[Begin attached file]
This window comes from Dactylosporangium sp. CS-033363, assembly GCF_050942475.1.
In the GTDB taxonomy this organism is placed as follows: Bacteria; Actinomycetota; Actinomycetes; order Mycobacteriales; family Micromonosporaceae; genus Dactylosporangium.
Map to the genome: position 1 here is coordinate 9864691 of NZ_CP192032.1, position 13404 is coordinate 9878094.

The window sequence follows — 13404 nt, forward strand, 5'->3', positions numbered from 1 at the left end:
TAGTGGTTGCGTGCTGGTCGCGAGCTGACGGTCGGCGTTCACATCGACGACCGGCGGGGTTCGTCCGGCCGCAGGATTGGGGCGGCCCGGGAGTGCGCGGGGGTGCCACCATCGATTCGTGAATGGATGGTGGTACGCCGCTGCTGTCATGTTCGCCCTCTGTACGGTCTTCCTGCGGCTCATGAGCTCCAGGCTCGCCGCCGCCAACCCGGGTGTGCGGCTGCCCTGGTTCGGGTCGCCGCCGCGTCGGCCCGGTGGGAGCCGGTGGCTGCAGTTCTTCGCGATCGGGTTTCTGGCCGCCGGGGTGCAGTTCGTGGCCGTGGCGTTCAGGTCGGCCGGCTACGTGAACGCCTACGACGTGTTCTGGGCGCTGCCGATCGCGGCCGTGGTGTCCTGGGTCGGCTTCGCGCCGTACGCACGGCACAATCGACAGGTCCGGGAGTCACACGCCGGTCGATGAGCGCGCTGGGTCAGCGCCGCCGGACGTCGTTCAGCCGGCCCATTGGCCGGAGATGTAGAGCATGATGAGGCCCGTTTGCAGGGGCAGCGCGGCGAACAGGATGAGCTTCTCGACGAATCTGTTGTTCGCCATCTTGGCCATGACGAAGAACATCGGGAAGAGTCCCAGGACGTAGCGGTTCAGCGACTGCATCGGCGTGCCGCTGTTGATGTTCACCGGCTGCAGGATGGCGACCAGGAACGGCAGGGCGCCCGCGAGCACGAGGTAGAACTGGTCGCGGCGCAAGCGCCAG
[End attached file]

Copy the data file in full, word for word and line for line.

This window comes from Dactylosporangium sp. CS-033363, assembly GCF_050942475.1.
In the GTDB taxonomy this organism is placed as follows: Bacteria; Actinomycetota; Actinomycetes; order Mycobacteriales; family Micromonosporaceae; genus Dactylosporangium.
Map to the genome: position 1 here is coordinate 9864691 of NZ_CP192032.1, position 13404 is coordinate 9878094.

The window sequence follows — 13404 nt, forward strand, 5'->3', positions numbered from 1 at the left end:
TAGTGGTTGCGTGCTGGTCGCGAGCTGACGGTCGGCGTTCACATCGACGACCGGCGGGGTTCGTCCGGCCGCAGGATTGGGGCGGCCCGGGAGTGCGCGGGGGTGCCACCATCGATTCGTGAATGGATGGTGGTACGCCGCTGCTGTCATGTTCGCCCTCTGTACGGTCTTCCTGCGGCTCATGAGCTCCAGGCTCGCCGCCGCCAACCCGGGTGTGCGGCTGCCCTGGTTCGGGTCGCCGCCGCGTCGGCCCGGTGGGAGCCGGTGGCTGCAGTTCTTCGCGATCGGGTTTCTGGCCGCCGGGGTGCAGTTCGTGGCCGTGGCGTTCAGGTCGGCCGGCTACGTGAACGCCTACGACGTGTTCTGGGCGCTGCCGATCGCGGCCGTGGTGTCCTGGGTCGGCTTCGCGCCGTACGCACGGCACAATCGACAGGTCCGGGAGTCACACGCCGGTCGATGAGCGCGCTGGGTCAGCGCCGCCGGACGTCGTTCAGCCGGCCCATTGGCCGGAGATGTAGAGCATGATGAGGCCCGTTTGCAGGGGCAGCGCGGCGAACAGGATGAGCTTCTCGACGAATCTGTTGTTCGCCATCTTGGCCATGACGAAGAACATCGGGAAGAGTCCCAGGACGTAGCGGTTCAGCGACTGCATCGGCGTGCCGCTGTTGATGTTCACCGGCTGCAGGATGGCGACCAGGAACGGCAGGGCGCCCGCGAGCACGAGGTAGAACTGGTCGCGGCGCAAGCGCCAG